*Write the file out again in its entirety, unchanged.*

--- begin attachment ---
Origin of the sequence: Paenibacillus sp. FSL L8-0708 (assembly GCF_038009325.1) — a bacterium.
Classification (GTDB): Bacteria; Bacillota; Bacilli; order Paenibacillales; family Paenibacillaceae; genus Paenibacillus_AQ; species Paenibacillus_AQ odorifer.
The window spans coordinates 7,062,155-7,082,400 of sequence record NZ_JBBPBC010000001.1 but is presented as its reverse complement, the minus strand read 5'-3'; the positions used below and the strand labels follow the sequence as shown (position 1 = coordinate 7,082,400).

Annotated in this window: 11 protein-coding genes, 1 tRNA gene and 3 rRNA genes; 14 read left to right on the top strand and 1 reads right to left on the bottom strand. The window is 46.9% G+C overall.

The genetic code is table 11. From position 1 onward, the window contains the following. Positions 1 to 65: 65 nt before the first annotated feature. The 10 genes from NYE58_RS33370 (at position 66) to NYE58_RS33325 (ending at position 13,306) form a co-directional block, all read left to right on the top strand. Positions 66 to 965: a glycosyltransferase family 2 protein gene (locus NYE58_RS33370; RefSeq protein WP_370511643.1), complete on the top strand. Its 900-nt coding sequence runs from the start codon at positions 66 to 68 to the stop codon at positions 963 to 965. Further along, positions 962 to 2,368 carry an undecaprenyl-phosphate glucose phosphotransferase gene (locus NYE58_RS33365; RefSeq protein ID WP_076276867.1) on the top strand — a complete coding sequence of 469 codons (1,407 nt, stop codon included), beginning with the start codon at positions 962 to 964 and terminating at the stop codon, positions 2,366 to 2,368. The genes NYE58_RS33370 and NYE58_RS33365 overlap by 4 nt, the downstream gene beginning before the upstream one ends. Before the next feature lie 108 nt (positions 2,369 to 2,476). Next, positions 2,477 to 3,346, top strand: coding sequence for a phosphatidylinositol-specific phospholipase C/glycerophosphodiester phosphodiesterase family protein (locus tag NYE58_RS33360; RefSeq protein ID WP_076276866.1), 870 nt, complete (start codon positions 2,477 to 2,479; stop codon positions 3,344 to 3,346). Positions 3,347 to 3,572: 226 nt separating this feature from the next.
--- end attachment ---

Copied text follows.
Origin of the sequence: Paenibacillus sp. FSL L8-0708 (assembly GCF_038009325.1) — a bacterium.
Classification (GTDB): Bacteria; Bacillota; Bacilli; order Paenibacillales; family Paenibacillaceae; genus Paenibacillus_AQ; species Paenibacillus_AQ odorifer.
The window spans coordinates 7,062,155-7,082,400 of sequence record NZ_JBBPBC010000001.1 but is presented as its reverse complement, the minus strand read 5'-3'; the positions used below and the strand labels follow the sequence as shown (position 1 = coordinate 7,082,400).

Annotated in this window: 11 protein-coding genes, 1 tRNA gene and 3 rRNA genes; 14 read left to right on the top strand and 1 reads right to left on the bottom strand. The window is 46.9% G+C overall.

The genetic code is table 11. From position 1 onward, the window contains the following. Positions 1 to 65: 65 nt before the first annotated feature. The 10 genes from NYE58_RS33370 (at position 66) to NYE58_RS33325 (ending at position 13,306) form a co-directional block, all read left to right on the top strand. Positions 66 to 965: a glycosyltransferase family 2 protein gene (locus NYE58_RS33370; RefSeq protein WP_370511643.1), complete on the top strand. Its 900-nt coding sequence runs from the start codon at positions 66 to 68 to the stop codon at positions 963 to 965. Further along, positions 962 to 2,368 carry an undecaprenyl-phosphate glucose phosphotransferase gene (locus NYE58_RS33365; RefSeq protein ID WP_076276867.1) on the top strand — a complete coding sequence of 469 codons (1,407 nt, stop codon included), beginning with the start codon at positions 962 to 964 and terminating at the stop codon, positions 2,366 to 2,368. The genes NYE58_RS33370 and NYE58_RS33365 overlap by 4 nt, the downstream gene beginning before the upstream one ends. Before the next feature lie 108 nt (positions 2,369 to 2,476). Next, positions 2,477 to 3,346, top strand: coding sequence for a phosphatidylinositol-specific phospholipase C/glycerophosphodiester phosphodiesterase family protein (locus tag NYE58_RS33360; RefSeq protein ID WP_076276866.1), 870 nt, complete (start codon positions 2,477 to 2,479; stop codon positions 3,344 to 3,346). Positions 3,347 to 3,572: 226 nt separating this feature from the next.